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Life span: 12-14 Years

Height: 19 – 20 inches (male), 18 – 19 inches (female)

Weight: 45 – 50 lbs. (male), 35 – 40 lbs. (female)

Like most breeds in the Spaniel group, the English Springer Spaniel is branded as a gundog that is particularly good at flushing and recovering game. Although the Springer Spaniel is a medium-sized dog, its stamina and excitable temperament make it a very active breed. This high activity level needs to be met with regular exercise and play to ensure that the Springer remains healthy. The breed has long, flowing ears and soft brown and white hair.

Physical Characteristics

This medium sized dog has long ears that flop down and a long tail with a slight curve that stands upright. Their eyes can be hazel, brown, or light brown, with a black or brown nose. Their double coat is made up of a long and protective overcoat, and a soft and dense undercoat. Coat colors include black, white, brown, light brown, red, and blue roan.


In 1576, Dr. John Caius described the Springer Spaniel, even though the Spaniel was not separated into different breeds depending on their functions until 1801. They were, however, separated previously by land and water Spaniels. In the 1700s the Spaniel was brought into the United States and in 1880, when the American Spaniel Club was formed, they were separated into Cocker and Springer Spaniels depending on their size, although they were mostly born within the same litters. Later on, the Spaniels were further separated into multiple breeds depending on many factors, but the Spaniel breed itself was not accepted into the American Kennel Club until 1910.


This happy dog is loving and affectionate with its family, and is especially good with children. They can get along well with other household pets but might see small animals as prey and therefore chase them. They also make great watchdogs as they are wary of strangers. Barking and boredom are especially a problem with this breed as they are highly energetic and noisy, and if bored could develop destructive behavior. This breed cannot be left alone for long or they might suffer from separation anxiety.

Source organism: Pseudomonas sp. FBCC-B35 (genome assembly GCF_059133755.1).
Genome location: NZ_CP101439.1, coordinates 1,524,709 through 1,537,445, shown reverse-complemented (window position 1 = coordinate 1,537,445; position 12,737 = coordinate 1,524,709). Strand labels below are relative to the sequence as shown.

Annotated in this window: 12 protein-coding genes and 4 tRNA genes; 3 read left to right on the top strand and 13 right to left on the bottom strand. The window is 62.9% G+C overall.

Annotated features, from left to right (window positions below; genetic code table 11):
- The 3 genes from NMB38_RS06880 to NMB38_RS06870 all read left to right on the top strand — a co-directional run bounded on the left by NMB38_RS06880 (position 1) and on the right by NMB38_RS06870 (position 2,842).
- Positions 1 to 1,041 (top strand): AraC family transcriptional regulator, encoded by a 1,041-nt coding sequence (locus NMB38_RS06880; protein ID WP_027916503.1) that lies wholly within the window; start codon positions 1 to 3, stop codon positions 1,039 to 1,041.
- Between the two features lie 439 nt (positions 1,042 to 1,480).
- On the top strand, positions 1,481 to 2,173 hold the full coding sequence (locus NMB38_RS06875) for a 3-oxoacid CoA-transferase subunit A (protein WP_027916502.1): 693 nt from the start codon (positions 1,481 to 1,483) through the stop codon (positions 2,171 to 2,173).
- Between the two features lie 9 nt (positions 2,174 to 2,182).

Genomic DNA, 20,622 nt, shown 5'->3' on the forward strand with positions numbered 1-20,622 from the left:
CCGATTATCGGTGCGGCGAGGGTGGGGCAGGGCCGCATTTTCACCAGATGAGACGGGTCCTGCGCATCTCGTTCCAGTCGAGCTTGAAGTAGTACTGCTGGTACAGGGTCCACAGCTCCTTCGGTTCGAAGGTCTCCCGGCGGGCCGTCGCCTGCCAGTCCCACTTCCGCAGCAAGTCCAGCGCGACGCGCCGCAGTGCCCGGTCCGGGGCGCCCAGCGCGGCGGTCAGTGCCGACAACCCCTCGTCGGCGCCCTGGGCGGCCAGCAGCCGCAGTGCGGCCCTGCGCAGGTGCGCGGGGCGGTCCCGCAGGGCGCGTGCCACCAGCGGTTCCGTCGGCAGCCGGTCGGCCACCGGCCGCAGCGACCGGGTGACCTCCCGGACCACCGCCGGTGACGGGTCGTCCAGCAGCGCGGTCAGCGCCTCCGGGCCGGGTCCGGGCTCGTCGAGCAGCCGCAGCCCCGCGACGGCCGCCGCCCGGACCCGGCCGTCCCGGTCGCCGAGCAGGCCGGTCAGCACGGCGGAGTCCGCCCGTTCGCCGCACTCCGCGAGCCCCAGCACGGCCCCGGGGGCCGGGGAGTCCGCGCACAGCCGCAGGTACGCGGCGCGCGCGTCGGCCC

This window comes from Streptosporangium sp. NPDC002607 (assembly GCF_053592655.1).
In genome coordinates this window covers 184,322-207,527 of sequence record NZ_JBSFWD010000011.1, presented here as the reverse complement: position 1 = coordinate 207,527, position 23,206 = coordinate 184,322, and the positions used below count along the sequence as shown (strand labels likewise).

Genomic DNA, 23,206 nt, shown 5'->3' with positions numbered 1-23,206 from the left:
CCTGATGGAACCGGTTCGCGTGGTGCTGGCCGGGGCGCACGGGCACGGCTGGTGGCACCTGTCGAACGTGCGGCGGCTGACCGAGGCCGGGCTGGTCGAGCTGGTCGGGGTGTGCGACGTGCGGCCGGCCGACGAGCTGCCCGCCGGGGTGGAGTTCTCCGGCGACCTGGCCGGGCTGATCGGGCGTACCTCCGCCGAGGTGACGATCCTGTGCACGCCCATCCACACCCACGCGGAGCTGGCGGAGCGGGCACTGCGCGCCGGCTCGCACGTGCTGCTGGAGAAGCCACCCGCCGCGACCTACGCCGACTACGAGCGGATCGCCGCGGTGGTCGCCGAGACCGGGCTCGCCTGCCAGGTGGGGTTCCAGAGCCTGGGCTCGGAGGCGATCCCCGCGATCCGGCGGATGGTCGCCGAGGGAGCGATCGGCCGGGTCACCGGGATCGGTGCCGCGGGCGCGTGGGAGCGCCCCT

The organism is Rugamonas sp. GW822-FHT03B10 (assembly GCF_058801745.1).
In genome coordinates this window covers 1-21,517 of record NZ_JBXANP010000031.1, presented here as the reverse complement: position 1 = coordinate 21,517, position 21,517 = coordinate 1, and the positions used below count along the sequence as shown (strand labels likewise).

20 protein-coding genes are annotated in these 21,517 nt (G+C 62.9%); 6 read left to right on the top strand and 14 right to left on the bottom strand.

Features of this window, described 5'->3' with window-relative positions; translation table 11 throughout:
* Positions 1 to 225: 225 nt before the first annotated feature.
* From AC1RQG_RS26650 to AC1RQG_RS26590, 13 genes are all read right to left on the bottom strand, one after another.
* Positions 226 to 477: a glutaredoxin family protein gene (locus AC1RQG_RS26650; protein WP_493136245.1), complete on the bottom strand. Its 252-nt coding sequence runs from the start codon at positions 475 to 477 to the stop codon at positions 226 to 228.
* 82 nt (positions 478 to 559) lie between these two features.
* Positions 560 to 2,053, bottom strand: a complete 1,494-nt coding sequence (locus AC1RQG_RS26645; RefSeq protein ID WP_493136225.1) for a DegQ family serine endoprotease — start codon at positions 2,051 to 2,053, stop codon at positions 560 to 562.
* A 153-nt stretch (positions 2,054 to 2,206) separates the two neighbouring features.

Although generally healthy, this breed may suffer from skin disorders. It may also suffer from:

Hip dysplasia, a hereditary disease in which there is an abnormal formation in the hip socket, that may eventually cause painful arthritis. It may also be affected by the environment they reside in.

Ear Infections, which can be prevented by constant cleaning of any debris or excess wax.

Entropion, which affects both lower eyelids, is an inward rolling of the eyelid and is treated through various surgeries to prevent ectropion (a rolling out of the eyelid).

Progressive Retinal Atrophy (PRA), in which the dogs may become night blind at first and progressively lose their day eyesight as well.

Retinal Dysplasia, a malformation of the retina during its development that is present from birth and is usually mild and has no noticeable effects on the dog’s vision.

Phosphofructokinase Deficiency, Phosphofructokinase is an enzyme that helps the body use sugar for energy, and when there is a deficiency of this it may be mild or severe, in which case the dog may suffer from hyperventilation, muscle wasting, and fever.


Their coat must be brushed weekly and trimmed regularly in the feet, head, neck, and tail. Their nails should also be trimmed regularly, as well as their teeth brushed and ears checked for any dirt to prevent infections. They need plenty of daily exercise in the form of long walks or hikes, and a fenced yard to play in. However, they are happiest when indoors with their owners, and so keeping them locked out or alone is not good for this breed. Training can be relatively easy as they are highly intelligent and willing to please. Early socialization is vital with this breed.


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